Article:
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A lot of lessons have been learned from dealing with the COVID crisis, both on the local and global levels. One question on everyone’s mind is how will the next global situation be handled? From an ethical standpoint, it’s a reasonable concern.

One of the mass failings regarding the COVID virus was a choice not to share information. There were many reasons for this, and several parties are guilty of withholding valuable insight at one time or another. Ethically, it is possible that The Powers That Be believed at certain times that it was the safer choice. It is an enormous responsibility to weigh the odds between the impact of a nation-wide quarantine and potential widespread panic. For this reason, there must be diplomacy moving forward in the future. COVID was incredibly challenging when sharing news with a country with no idea what to make of an unprecedented situation. Even the scientists are trying to ease people’s fears while also admitting a lack of knowledge. The best people can do follow sound leadership advice.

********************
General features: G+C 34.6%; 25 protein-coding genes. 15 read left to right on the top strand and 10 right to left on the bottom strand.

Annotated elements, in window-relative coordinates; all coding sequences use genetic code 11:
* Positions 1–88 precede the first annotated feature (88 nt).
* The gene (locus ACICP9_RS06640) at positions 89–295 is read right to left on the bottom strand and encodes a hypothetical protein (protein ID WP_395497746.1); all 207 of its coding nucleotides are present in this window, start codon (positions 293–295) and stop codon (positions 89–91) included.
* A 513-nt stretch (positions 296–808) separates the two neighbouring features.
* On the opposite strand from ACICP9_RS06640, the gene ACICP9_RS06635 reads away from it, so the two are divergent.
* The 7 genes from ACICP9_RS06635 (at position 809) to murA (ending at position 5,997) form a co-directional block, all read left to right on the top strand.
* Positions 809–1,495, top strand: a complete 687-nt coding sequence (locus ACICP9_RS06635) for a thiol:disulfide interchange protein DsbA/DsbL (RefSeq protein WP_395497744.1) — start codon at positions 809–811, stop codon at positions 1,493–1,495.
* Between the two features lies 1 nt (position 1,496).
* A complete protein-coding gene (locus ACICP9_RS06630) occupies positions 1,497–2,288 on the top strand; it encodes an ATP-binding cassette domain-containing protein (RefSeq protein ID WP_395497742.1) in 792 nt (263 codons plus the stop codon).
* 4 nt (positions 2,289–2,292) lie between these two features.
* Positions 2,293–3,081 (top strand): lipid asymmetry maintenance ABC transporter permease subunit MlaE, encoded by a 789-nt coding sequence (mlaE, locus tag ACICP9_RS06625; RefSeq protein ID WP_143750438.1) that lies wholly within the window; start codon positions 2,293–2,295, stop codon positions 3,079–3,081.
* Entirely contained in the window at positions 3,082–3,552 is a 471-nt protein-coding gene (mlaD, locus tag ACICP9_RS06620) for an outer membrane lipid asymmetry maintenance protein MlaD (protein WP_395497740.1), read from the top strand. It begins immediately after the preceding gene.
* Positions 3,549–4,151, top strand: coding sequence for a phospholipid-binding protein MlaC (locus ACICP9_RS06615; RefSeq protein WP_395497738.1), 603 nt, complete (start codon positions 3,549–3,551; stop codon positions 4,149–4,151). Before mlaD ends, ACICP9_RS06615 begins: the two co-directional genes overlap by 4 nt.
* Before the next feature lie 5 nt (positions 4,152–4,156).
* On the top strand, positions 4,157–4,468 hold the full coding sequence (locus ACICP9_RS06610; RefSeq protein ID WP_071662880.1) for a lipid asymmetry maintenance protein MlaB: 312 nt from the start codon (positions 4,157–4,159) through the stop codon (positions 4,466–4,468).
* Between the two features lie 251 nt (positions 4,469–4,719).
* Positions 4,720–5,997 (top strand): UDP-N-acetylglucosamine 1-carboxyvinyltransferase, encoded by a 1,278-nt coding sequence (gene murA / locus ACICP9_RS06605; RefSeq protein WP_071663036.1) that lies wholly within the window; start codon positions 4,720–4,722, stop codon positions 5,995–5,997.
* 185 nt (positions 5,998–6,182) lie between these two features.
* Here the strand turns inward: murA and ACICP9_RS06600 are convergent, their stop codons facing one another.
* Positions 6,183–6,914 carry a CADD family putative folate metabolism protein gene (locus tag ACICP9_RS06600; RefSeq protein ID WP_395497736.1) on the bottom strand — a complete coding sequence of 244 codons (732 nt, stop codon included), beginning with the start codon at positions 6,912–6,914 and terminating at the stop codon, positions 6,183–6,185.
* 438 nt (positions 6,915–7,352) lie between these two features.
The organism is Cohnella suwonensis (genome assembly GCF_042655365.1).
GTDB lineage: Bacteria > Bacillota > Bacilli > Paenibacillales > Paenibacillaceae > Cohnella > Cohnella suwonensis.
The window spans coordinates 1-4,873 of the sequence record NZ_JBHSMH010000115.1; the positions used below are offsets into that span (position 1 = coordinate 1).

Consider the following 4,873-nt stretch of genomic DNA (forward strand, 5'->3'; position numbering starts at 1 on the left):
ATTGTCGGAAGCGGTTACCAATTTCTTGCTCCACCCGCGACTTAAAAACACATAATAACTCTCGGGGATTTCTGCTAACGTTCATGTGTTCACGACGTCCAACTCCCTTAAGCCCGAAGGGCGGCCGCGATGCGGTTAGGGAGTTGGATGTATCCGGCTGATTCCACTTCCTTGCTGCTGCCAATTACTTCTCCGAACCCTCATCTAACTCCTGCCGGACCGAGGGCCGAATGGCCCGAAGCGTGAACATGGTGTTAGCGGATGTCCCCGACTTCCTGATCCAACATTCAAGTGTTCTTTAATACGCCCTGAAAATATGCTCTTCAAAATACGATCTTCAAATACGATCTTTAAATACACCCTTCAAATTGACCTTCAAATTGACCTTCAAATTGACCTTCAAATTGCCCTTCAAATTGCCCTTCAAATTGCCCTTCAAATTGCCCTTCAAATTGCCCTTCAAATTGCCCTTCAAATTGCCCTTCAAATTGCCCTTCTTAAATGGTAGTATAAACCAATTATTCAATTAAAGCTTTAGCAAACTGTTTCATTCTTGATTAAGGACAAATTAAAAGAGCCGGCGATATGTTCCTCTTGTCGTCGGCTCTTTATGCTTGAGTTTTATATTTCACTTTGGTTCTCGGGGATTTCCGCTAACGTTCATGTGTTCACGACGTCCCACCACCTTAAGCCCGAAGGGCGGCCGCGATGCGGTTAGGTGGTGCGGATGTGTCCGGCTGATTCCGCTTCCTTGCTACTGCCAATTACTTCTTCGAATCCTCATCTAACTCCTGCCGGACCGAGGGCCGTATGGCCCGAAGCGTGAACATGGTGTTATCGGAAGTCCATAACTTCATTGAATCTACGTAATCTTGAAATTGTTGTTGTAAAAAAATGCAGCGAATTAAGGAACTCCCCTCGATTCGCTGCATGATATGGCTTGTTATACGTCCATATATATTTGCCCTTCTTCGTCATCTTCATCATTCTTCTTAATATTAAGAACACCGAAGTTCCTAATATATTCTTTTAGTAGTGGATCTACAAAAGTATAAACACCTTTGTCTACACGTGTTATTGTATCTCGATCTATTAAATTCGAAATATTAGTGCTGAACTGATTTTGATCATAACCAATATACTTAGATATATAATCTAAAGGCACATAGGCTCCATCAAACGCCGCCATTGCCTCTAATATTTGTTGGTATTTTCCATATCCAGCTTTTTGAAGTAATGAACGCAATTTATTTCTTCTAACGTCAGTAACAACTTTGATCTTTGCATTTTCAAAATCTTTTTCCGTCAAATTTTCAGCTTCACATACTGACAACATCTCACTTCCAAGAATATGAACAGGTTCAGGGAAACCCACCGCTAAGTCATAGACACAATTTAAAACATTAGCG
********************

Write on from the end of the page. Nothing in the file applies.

If there can be a silver lining to 2020 and its impact on all of our lives, it is that we have embraced a terrifying ordeal together and are now more prepared in case it happens again. We have also learned the importance of early quarantine and honest communication to prevent an invisible, airborne enemy’s escalation. Preventative measures are the first line of defense against a future occurrence, which means stringent safety and hygiene protocols need to be put in place. As far as future scenarios, there can be no Us vs.Them in cases such as a global crisis. While it is human nature to recede into the familiar in times of uncertainty and fear, there still needs to be inclusivity regarding safety measures and a cure. Research towards a cure is paramount, and there should be no obstacles interfering with collaboration among scientists, regardless of nationality or political stance. When it comes time to have future vaccine rollouts, some groups are in a higher-danger category that should be first in line. Other priority groups include first-responders and people in the healthcare industry who are regularly exposed to the virus.